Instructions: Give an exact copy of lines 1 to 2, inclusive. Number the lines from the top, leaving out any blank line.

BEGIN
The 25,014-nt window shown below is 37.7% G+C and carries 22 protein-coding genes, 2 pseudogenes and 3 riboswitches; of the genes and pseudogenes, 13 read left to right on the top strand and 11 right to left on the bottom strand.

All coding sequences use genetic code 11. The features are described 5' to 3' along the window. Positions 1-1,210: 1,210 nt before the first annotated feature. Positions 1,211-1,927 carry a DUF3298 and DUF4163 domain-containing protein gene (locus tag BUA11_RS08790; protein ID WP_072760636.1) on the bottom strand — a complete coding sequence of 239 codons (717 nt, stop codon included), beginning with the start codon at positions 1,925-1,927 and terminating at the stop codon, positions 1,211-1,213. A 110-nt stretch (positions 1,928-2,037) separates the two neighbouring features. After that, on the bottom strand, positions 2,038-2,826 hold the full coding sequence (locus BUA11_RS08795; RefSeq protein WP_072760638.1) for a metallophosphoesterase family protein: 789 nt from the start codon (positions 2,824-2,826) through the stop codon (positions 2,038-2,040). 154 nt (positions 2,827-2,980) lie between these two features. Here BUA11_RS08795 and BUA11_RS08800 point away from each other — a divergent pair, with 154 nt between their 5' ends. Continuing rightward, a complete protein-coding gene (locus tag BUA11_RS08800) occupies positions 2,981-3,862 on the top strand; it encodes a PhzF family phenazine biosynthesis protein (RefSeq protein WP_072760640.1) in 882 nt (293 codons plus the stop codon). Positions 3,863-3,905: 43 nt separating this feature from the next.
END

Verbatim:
The 25,014-nt window shown below is 37.7% G+C and carries 22 protein-coding genes, 2 pseudogenes and 3 riboswitches; of the genes and pseudogenes, 13 read left to right on the top strand and 11 right to left on the bottom strand.

All coding sequences use genetic code 11. The features are described 5' to 3' along the window. Positions 1-1,210: 1,210 nt before the first annotated feature. Positions 1,211-1,927 carry a DUF3298 and DUF4163 domain-containing protein gene (locus tag BUA11_RS08790; protein ID WP_072760636.1) on the bottom strand — a complete coding sequence of 239 codons (717 nt, stop codon included), beginning with the start codon at positions 1,925-1,927 and terminating at the stop codon, positions 1,211-1,213. A 110-nt stretch (positions 1,928-2,037) separates the two neighbouring features. After that, on the bottom strand, positions 2,038-2,826 hold the full coding sequence (locus BUA11_RS08795; RefSeq protein WP_072760638.1) for a metallophosphoesterase family protein: 789 nt from the start codon (positions 2,824-2,826) through the stop codon (positions 2,038-2,040). 154 nt (positions 2,827-2,980) lie between these two features. Here BUA11_RS08795 and BUA11_RS08800 point away from each other — a divergent pair, with 154 nt between their 5' ends. Continuing rightward, a complete protein-coding gene (locus tag BUA11_RS08800) occupies positions 2,981-3,862 on the top strand; it encodes a PhzF family phenazine biosynthesis protein (RefSeq protein WP_072760640.1) in 882 nt (293 codons plus the stop codon). Positions 3,863-3,905: 43 nt separating this feature from the next.